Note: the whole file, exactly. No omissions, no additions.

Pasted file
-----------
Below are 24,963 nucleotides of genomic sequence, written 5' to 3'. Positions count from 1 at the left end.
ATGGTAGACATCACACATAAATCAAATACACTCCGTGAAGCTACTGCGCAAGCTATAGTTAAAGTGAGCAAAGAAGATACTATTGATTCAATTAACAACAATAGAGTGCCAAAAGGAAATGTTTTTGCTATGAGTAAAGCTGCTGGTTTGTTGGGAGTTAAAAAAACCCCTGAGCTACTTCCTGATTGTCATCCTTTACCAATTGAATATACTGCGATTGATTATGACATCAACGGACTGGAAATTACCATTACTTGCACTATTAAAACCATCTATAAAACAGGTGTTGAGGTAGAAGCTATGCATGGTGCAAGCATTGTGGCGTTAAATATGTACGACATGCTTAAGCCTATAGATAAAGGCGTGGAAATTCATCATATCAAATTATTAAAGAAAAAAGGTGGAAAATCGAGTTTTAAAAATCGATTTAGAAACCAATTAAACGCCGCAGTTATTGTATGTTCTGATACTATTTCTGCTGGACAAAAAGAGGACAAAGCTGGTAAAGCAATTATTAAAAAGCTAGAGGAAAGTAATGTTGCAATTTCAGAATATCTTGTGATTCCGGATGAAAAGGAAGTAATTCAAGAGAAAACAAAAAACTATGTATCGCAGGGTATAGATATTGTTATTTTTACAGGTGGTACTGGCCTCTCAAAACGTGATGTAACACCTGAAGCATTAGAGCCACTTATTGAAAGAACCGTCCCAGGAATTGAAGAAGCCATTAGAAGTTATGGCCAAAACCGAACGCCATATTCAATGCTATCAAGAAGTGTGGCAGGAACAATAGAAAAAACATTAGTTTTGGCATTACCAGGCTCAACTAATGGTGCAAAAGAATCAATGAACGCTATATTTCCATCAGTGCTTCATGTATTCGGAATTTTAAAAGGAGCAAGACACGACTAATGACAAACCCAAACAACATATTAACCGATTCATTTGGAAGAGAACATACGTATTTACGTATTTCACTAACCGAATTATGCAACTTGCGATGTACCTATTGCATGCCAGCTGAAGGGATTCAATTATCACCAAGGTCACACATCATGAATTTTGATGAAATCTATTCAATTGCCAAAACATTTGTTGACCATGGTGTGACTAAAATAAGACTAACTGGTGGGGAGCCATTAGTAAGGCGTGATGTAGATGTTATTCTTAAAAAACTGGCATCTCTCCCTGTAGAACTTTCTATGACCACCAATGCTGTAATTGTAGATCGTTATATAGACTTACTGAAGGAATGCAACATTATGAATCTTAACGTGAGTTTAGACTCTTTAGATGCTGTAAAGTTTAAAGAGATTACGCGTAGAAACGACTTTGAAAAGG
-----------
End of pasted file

Below are 24,963 nucleotides of genomic sequence, written 5' to 3'. Positions count from 1 at the left end.
ATGGTAGACATCACACATAAATCAAATACACTCCGTGAAGCTACTGCGCAAGCTATAGTTAAAGTGAGCAAAGAAGATACTATTGATTCAATTAACAACAATAGAGTGCCAAAAGGAAATGTTTTTGCTATGAGTAAAGCTGCTGGTTTGTTGGGAGTTAAAAAAACCCCTGAGCTACTTCCTGATTGTCATCCTTTACCAATTGAATATACTGCGATTGATTATGACATCAACGGACTGGAAATTACCATTACTTGCACTATTAAAACCATCTATAAAACAGGTGTTGAGGTAGAAGCTATGCATGGTGCAAGCATTGTGGCGTTAAATATGTACGACATGCTTAAGCCTATAGATAAAGGCGTGGAAATTCATCATATCAAATTATTAAAGAAAAAAGGTGGAAAATCGAGTTTTAAAAATCGATTTAGAAACCAATTAAACGCCGCAGTTATTGTATGTTCTGATACTATTTCTGCTGGACAAAAAGAGGACAAAGCTGGTAAAGCAATTATTAAAAAGCTAGAGGAAAGTAATGTTGCAATTTCAGAATATCTTGTGATTCCGGATGAAAAGGAAGTAATTCAAGAGAAAACAAAAAACTATGTATCGCAGGGTATAGATATTGTTATTTTTACAGGTGGTACTGGCCTCTCAAAACGTGATGTAACACCTGAAGCATTAGAGCCACTTATTGAAAGAACCGTCCCAGGAATTGAAGAAGCCATTAGAAGTTATGGCCAAAACCGAACGCCATATTCAATGCTATCAAGAAGTGTGGCAGGAACAATAGAAAAAACATTAGTTTTGGCATTACCAGGCTCAACTAATGGTGCAAAAGAATCAATGAACGCTATATTTCCATCAGTGCTTCATGTATTCGGAATTTTAAAAGGAGCAAGACACGACTAATGACAAACCCAAACAACATATTAACCGATTCATTTGGAAGAGAACATACGTATTTACGTATTTCACTAACCGAATTATGCAACTTGCGATGTACCTATTGCATGCCAGCTGAAGGGATTCAATTATCACCAAGGTCACACATCATGAATTTTGATGAAATCTATTCAATTGCCAAAACATTTGTTGACCATGGTGTGACTAAAATAAGACTAACTGGTGGGGAGCCATTAGTAAGGCGTGATGTAGATGTTATTCTTAAAAAACTGGCATCTCTCCCTGTAGAACTTTCTATGACCACCAATGCTGTAATTGTAGATCGTTATATAGACTTACTGAAGGAATGCAACATTATGAATCTTAACGTGAGTTTAGACTCTTTAGATGCTGTAAAGTTTAAAGAGATTACGCGTAGAAACGACTTTGAAAAGG